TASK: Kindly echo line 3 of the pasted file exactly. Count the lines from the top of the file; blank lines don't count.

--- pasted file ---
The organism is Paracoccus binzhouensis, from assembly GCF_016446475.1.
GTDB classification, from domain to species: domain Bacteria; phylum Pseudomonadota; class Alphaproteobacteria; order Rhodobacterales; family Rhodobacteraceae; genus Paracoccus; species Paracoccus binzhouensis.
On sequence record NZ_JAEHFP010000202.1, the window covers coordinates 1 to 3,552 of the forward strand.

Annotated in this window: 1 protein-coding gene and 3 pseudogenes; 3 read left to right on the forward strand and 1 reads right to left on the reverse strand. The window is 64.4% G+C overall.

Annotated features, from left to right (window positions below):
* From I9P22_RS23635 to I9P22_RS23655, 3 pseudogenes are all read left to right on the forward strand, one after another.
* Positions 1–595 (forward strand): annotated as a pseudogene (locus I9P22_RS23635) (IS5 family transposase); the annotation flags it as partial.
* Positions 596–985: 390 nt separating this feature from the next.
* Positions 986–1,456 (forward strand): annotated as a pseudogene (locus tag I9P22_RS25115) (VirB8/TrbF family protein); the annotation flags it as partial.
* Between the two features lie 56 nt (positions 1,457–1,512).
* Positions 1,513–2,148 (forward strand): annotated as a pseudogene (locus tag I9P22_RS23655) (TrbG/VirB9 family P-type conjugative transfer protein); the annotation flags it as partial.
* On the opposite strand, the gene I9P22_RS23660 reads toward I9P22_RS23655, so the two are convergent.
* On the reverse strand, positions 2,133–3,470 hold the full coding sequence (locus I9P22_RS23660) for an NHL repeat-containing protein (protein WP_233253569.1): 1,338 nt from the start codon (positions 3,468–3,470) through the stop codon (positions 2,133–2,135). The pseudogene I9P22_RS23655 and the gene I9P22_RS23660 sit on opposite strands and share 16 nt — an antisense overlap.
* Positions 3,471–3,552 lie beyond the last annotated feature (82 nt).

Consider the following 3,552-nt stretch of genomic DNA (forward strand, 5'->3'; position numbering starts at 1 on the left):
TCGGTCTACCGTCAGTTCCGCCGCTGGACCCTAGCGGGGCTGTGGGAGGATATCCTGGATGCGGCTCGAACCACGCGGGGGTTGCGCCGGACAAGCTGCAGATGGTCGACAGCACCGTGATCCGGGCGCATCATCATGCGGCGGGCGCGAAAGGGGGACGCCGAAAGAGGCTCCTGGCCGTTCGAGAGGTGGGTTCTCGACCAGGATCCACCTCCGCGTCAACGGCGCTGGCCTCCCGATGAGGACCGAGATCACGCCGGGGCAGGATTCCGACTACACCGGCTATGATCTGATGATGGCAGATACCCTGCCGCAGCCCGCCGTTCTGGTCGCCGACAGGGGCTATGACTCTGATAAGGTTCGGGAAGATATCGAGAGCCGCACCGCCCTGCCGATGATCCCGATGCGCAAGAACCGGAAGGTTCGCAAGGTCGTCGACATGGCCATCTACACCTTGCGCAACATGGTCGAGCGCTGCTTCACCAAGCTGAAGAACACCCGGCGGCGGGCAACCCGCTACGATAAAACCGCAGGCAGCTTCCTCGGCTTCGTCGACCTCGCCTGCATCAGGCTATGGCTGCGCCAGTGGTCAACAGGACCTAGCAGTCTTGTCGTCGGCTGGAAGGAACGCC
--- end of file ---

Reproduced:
On sequence record NZ_JAEHFP010000202.1, the window covers coordinates 1 to 3,552 of the forward strand.